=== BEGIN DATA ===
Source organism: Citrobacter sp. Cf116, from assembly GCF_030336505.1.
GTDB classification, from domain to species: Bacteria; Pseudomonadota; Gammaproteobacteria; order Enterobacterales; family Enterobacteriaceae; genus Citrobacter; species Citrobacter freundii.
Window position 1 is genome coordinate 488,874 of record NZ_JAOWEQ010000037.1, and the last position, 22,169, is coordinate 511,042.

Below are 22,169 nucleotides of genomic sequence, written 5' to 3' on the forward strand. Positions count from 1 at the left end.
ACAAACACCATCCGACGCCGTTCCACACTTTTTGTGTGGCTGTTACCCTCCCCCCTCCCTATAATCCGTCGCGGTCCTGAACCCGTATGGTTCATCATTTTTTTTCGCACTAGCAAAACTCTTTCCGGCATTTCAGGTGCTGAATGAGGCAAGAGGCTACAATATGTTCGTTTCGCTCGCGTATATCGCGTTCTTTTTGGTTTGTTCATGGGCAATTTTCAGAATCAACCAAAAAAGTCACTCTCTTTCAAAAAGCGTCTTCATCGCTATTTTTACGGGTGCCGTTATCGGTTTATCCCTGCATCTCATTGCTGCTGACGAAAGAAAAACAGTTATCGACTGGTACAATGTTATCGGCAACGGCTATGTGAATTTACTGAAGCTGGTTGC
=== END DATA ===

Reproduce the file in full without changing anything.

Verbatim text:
Source organism: Citrobacter sp. Cf116, from assembly GCF_030336505.1.
GTDB classification, from domain to species: Bacteria; Pseudomonadota; Gammaproteobacteria; order Enterobacterales; family Enterobacteriaceae; genus Citrobacter; species Citrobacter freundii.
Window position 1 is genome coordinate 488,874 of record NZ_JAOWEQ010000037.1, and the last position, 22,169, is coordinate 511,042.

Below are 22,169 nucleotides of genomic sequence, written 5' to 3' on the forward strand. Positions count from 1 at the left end.
ACAAACACCATCCGACGCCGTTCCACACTTTTTGTGTGGCTGTTACCCTCCCCCCTCCCTATAATCCGTCGCGGTCCTGAACCCGTATGGTTCATCATTTTTTTTCGCACTAGCAAAACTCTTTCCGGCATTTCAGGTGCTGAATGAGGCAAGAGGCTACAATATGTTCGTTTCGCTCGCGTATATCGCGTTCTTTTTGGTTTGTTCATGGGCAATTTTCAGAATCAACCAAAAAAGTCACTCTCTTTCAAAAAGCGTCTTCATCGCTATTTTTACGGGTGCCGTTATCGGTTTATCCCTGCATCTCATTGCTGCTGACGAAAGAAAAACAGTTATCGACTGGTACAATGTTATCGGCAACGGCTATGTGAATTTACTGAAGCTGGTTGC